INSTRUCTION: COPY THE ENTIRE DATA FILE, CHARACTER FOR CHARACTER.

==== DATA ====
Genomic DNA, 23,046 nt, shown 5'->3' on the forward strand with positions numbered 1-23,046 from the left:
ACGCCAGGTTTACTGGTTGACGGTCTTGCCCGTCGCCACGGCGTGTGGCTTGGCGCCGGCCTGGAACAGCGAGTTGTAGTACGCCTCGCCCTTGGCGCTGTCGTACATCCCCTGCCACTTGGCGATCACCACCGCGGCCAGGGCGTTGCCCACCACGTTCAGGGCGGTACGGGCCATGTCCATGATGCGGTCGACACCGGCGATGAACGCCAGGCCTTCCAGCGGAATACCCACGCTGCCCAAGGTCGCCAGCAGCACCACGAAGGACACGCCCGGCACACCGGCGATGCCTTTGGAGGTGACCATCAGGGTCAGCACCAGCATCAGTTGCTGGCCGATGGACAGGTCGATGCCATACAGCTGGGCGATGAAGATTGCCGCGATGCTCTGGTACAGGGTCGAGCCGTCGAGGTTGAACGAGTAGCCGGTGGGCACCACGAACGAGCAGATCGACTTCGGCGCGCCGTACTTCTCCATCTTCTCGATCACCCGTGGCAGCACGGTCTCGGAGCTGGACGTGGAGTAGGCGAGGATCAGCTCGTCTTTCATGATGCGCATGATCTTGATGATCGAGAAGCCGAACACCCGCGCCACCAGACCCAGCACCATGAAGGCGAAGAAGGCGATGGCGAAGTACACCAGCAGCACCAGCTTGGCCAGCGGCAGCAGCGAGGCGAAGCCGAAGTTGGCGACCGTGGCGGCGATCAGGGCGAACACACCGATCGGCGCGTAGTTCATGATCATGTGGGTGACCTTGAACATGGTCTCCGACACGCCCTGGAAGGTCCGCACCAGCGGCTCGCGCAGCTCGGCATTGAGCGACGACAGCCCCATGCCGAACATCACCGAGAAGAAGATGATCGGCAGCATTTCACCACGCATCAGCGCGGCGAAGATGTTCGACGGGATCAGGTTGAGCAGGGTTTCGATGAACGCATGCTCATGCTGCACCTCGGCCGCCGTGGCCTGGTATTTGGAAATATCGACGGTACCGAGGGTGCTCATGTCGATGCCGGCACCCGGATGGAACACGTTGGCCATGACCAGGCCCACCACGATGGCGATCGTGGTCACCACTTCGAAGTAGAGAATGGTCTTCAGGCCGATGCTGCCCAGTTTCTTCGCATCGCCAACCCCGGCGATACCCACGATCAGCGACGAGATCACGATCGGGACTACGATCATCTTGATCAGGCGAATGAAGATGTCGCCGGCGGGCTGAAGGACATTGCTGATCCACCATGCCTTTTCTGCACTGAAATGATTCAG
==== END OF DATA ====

Genomic DNA, 23,046 nt, shown 5'->3' on the forward strand with positions numbered 1-23,046 from the left:
ACGCCAGGTTTACTGGTTGACGGTCTTGCCCGTCGCCACGGCGTGTGGCTTGGCGCCGGCCTGGAACAGCGAGTTGTAGTACGCCTCGCCCTTGGCGCTGTCGTACATCCCCTGCCACTTGGCGATCACCACCGCGGCCAGGGCGTTGCCCACCACGTTCAGGGCGGTACGGGCCATGTCCATGATGCGGTCGACACCGGCGATGAACGCCAGGCCTTCCAGCGGAATACCCACGCTGCCCAAGGTCGCCAGCAGCACCACGAAGGACACGCCCGGCACACCGGCGATGCCTTTGGAGGTGACCATCAGGGTCAGCACCAGCATCAGTTGCTGGCCGATGGACAGGTCGATGCCATACAGCTGGGCGATGAAGATTGCCGCGATGCTCTGGTACAGGGTCGAGCCGTCGAGGTTGAACGAGTAGCCGGTGGGCACCACGAACGAGCAGATCGACTTCGGCGCGCCGTACTTCTCCATCTTCTCGATCACCCGTGGCAGCACGGTCTCGGAGCTGGACGTGGAGTAGGCGAGGATCAGCTCGTCTTTCATGATGCGCATGATCTTGATGATCGAGAAGCCGAACACCCGCGCCACCAGACCCAGCACCATGAAGGCGAAGAAGGCGATGGCGAAGTACACCAGCAGCACCAGCTTGGCCAGCGGCAGCAGCGAGGCGAAGCCGAAGTTGGCGACCGTGGCGGCGATCAGGGCGAACACACCGATCGGCGCGTAGTTCATGATCATGTGGGTGACCTTGAACATGGTCTCCGACACGCCCTGGAAGGTCCGCACCAGCGGCTCGCGCAGCTCGGCATTGAGCGACGACAGCCCCATGCCGAACATCACCGAGAAGAAGATGATCGGCAGCATTTCACCACGCATCAGCGCGGCGAAGATGTTCGACGGGATCAGGTTGAGCAGGGTTTCGATGAACGCATGCTCATGCTGCACCTCGGCCGCCGTGGCCTGGTATTTGGAAATATCGACGGTACCGAGGGTGCTCATGTCGATGCCGGCACCCGGATGGAACACGTTGGCCATGACCAGGCCCACCACGATGGCGATCGTGGTCACCACTTCGAAGTAGAGAATGGTCTTCAGGCCGATGCTGCCCAGTTTCTTCGCATCGCCAACCCCGGCGATACCCACGATCAGCGACGAGATCACGATCGGGACTACGATCATCTTGATCAGGCGAATGAAGATGTCGCCGGCGGGCTGAAGGACATTGCTGATCCACCATGCCTTTTCTGCACTGAAATGATTCAG